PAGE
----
In this week’s episode of the StoryCorps podcast, producers Michael Garafolo and Jasmyn Belcher Morris share stories from people who have kept secrets from those they love. Eventually they all choose to reveal what they had previously hidden, and also explain how and why they kept their secret for such a long time.
When people come for a StoryCorps interview, many times they do not plan on sharing as many personal and intimate details about themselves as they often end up doing. The results can be both shocking and rewarding. When Jackie Miller came to our New York City booth with her son, Scott (pictured at left), she took the opportunity to confess something to him that she had kept private for a very long time.
Jackie had adopted Scott in the early 1970s—and he knew that—but what he did not know was that when she was younger, Jackie herself had a child that she had given up for adoption. Jackie told Scott for the first time about the baby she had when she was much younger, and how she knew that when she was ready to have her own family, she would adopt.
Some of the hardest places to keep a secret can be in small towns where everyone seemingly knows everyone’s business. In 1975, Dick Titus and Zeek Taylor (pictured in the player above) moved to Fayetteville, Arkansas, to pursue their relationship and get a little distance from their families. After arriving in town, Dick, an electrician, realized that if he was going to get work, he would have to remain closeted.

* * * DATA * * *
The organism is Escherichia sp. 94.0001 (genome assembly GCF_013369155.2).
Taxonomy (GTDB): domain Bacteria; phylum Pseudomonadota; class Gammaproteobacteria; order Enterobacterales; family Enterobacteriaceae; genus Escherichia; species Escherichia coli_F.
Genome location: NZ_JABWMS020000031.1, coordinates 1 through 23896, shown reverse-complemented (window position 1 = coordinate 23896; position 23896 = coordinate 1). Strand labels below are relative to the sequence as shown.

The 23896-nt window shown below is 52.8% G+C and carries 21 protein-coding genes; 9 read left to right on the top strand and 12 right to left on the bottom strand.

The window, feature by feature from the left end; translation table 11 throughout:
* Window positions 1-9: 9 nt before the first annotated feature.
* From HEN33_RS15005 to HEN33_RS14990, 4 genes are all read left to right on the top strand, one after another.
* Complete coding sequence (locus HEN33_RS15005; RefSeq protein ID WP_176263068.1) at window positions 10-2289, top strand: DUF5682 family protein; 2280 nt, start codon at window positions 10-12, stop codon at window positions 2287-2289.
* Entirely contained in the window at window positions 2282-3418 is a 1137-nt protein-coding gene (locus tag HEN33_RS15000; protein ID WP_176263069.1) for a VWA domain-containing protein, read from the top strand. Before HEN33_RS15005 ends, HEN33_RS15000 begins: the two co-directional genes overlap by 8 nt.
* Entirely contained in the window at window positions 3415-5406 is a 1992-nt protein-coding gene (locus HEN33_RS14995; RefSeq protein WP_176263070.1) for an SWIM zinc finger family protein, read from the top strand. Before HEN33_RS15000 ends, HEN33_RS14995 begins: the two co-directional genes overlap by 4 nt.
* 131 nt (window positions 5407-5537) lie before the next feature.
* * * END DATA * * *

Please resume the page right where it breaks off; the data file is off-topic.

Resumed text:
At StoryCorps, Dick shared stories of the lengths he went to keep his relationship and sexuality a secret from his coworkers, and Zeek, unhappy lying to the people in their lives, discusses how he understood Dick’s need for secrecy.
Dick and Zeek are now married and have been together for more than forty years.
Our next story comes from Andrea Crook, who after graduating high school, moved from her parent’s home in Northern California to Los Angeles. While on her own for the first time, she began experiencing the symptoms of mental illness. A few years later she began having paranoid thoughts, delusions, and her behavior became erratic.
Almost 20 years later, she came to StoryCorps with her mother, Marilyn Hillerman (pictured above left), to discuss this time in their lives and how a phone call from Andrea’s grandfather made her realize that he had been keeping a family secret from her for her entire life—that mental illness runs in their family, and that he had been institutionalized many years earlier.
In our final story, Barbara Amaya tells her daughter, Bianca Belteton (pictured at left), about how she ran away from an abusive home and ended up on the streets of Washington D.C., homeless. Only 12 years old at the time, she was picked up by sex traffickers who took advantage of her hunger and loneliness and forced her into prostitution.
At StoryCorps, Barbara spoke with Bianca about the years of fear, abuse, and drug addiction, and how she escaped and began healing.